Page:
One simple diaper change turns into three diaper changes, two changes of clothes for the baby, and one change of clothes for you. One nighttime feeding turns into 3 hours of feeding, crying, playing, crying, feeding, feeding and crying again. You know that becoming frustrated only makes things worse, so you take a deep breath and prepare to do it all again.

10. You’ve become “that mom” who shows off endless pictures of her baby

You swore you wouldn’t do it, but you just can’t help yourself. Your baby is the most adorable and amazing thing in your life, and you want to show everyone you know. You now understand why moms do it, and you become more excited to see their pictures as well.

11. You love and appreciate your partner more

They may still snore or forget to take out the garbage, but your partner had an equal hand in creating your amazing new baby. They share the love and responsibility of raising your baby, and echo the hopes and fears you have for your child. Nothing compares to the first time you see your partner holding your new baby.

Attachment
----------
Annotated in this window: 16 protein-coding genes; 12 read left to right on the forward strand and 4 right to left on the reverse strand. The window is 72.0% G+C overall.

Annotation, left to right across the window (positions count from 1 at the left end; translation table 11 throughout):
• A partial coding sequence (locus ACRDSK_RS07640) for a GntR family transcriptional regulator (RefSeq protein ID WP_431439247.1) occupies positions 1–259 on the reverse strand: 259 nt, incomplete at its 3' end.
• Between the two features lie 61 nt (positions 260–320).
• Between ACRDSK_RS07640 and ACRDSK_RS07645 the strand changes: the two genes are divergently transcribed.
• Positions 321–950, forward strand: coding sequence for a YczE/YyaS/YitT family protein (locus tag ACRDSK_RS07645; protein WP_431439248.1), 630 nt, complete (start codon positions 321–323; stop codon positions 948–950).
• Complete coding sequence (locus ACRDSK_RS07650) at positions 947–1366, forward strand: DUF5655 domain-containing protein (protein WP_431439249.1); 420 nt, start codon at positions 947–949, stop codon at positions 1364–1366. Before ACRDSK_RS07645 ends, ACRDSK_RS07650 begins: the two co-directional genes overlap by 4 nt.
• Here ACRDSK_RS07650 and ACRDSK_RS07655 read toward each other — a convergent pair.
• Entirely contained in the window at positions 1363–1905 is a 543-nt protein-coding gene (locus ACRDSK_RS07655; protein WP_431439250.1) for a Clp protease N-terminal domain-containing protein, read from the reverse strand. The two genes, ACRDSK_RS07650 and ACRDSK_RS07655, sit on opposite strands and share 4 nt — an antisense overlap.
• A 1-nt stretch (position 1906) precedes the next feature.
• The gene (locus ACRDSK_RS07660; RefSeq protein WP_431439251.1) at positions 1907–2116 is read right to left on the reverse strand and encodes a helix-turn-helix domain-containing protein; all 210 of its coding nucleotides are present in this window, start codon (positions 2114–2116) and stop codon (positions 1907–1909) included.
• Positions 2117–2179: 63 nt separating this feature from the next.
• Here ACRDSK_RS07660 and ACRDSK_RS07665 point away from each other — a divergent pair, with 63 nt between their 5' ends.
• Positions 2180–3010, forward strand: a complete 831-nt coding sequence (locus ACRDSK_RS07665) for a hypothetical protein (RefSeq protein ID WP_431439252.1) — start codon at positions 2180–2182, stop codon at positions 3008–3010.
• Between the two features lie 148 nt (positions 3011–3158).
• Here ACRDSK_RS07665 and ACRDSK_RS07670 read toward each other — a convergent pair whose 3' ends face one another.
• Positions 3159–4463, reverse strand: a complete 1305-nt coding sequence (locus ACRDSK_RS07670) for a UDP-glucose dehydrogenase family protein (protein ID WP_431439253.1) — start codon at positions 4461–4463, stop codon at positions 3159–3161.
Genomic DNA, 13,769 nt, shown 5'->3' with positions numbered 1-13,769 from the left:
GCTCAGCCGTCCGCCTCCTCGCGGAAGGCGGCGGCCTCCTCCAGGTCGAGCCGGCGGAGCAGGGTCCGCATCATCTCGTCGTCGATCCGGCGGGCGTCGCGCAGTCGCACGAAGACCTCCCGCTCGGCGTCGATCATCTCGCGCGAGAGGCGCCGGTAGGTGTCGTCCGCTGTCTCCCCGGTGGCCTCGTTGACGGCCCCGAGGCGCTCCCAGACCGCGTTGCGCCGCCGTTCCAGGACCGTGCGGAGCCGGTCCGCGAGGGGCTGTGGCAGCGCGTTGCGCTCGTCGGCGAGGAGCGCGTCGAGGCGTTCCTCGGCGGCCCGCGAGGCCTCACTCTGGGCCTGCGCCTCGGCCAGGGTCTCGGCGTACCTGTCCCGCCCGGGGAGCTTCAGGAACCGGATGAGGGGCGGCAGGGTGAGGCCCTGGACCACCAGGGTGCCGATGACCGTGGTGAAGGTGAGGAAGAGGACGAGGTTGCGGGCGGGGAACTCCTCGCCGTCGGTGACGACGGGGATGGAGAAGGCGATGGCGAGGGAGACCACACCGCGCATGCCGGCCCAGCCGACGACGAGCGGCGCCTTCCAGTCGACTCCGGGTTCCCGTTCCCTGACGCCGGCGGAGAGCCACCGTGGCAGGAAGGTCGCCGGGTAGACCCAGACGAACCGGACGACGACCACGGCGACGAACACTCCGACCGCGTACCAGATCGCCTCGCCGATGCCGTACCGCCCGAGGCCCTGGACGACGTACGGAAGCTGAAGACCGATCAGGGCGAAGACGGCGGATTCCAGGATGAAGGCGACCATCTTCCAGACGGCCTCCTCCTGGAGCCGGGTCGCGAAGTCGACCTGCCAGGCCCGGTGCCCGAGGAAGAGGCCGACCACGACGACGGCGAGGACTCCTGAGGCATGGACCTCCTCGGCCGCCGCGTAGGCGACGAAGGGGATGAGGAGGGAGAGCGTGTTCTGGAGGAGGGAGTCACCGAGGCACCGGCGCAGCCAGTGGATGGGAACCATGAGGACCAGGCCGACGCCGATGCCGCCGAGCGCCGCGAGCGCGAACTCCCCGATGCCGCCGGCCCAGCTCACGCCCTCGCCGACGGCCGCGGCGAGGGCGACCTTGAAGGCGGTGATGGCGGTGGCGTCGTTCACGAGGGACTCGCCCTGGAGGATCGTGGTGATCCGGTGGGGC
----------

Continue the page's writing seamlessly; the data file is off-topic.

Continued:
12. You are always exhausted, and that’s okay

Yes, you are sleep deprived. But you are also constantly lifting a baby and a carseat. You are bending over to pick up toys and recovering from giving birth. You suddenly love someone more than you ever though possible and you want to protect them with every fiber of your being. You are mentally and physically exhausted, but you wouldn’t have it any other way.

Featured photo credit: Danielle MacInnes via unsplash.com

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Last Updated on August 22, 2019

14 Helpful Tips for Single Parents: How to Stay Sane While Doing it All

14 Helpful Tips for Single Parents: How to Stay Sane While Doing it All

According to the U.S. Census Bureau, over 27% of children under the age of 18 are living with a single parent.[1] That’s over 1/4th of the U.S. population.There is a common misconception that children who grow up in single parent homes are not as successful as children living in two-parent homes.